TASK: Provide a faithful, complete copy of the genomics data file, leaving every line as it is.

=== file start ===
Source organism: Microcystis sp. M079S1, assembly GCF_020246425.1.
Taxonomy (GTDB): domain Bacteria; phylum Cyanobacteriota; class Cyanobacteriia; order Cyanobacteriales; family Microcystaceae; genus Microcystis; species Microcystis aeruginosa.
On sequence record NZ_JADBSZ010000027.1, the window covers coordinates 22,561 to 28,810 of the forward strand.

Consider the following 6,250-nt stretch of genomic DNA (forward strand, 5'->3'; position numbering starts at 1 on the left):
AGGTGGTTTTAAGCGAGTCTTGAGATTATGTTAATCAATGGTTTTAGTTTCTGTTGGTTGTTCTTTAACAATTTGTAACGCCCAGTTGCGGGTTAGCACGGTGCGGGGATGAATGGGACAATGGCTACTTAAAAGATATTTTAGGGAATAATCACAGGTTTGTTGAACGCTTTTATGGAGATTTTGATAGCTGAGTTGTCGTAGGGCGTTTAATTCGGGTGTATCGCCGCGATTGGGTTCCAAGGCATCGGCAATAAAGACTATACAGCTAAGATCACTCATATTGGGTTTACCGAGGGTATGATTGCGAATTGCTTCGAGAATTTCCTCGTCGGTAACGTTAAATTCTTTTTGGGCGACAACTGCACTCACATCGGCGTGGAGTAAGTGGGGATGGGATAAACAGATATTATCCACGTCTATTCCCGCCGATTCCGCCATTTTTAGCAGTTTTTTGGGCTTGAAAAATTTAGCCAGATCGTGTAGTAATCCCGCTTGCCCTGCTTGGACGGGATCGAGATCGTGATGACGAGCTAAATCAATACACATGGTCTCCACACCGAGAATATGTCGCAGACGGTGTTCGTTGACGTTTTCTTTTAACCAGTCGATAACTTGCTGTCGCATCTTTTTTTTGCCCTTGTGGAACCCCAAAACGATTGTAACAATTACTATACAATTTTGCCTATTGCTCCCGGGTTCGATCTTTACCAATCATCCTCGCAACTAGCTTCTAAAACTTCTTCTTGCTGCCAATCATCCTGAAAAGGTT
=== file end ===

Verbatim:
Source organism: Microcystis sp. M079S1, assembly GCF_020246425.1.
Taxonomy (GTDB): domain Bacteria; phylum Cyanobacteriota; class Cyanobacteriia; order Cyanobacteriales; family Microcystaceae; genus Microcystis; species Microcystis aeruginosa.
On sequence record NZ_JADBSZ010000027.1, the window covers coordinates 22,561 to 28,810 of the forward strand.

Consider the following 6,250-nt stretch of genomic DNA (forward strand, 5'->3'; position numbering starts at 1 on the left):
AGGTGGTTTTAAGCGAGTCTTGAGATTATGTTAATCAATGGTTTTAGTTTCTGTTGGTTGTTCTTTAACAATTTGTAACGCCCAGTTGCGGGTTAGCACGGTGCGGGGATGAATGGGACAATGGCTACTTAAAAGATATTTTAGGGAATAATCACAGGTTTGTTGAACGCTTTTATGGAGATTTTGATAGCTGAGTTGTCGTAGGGCGTTTAATTCGGGTGTATCGCCGCGATTGGGTTCCAAGGCATCGGCAATAAAGACTATACAGCTAAGATCACTCATATTGGGTTTACCGAGGGTATGATTGCGAATTGCTTCGAGAATTTCCTCGTCGGTAACGTTAAATTCTTTTTGGGCGACAACTGCACTCACATCGGCGTGGAGTAAGTGGGGATGGGATAAACAGATATTATCCACGTCTATTCCCGCCGATTCCGCCATTTTTAGCAGTTTTTTGGGCTTGAAAAATTTAGCCAGATCGTGTAGTAATCCCGCTTGCCCTGCTTGGACGGGATCGAGATCGTGATGACGAGCTAAATCAATACACATGGTCTCCACACCGAGAATATGTCGCAGACGGTGTTCGTTGACGTTTTCTTTTAACCAGTCGATAACTTGCTGTCGCATCTTTTTTTTGCCCTTGTGGAACCCCAAAACGATTGTAACAATTACTATACAATTTTGCCTATTGCTCCCGGGTTCGATCTTTACCAATCATCCTCGCAACTAGCTTCTAAAACTTCTTCTTGCTGCCAATCATCCTGAAAAGGTT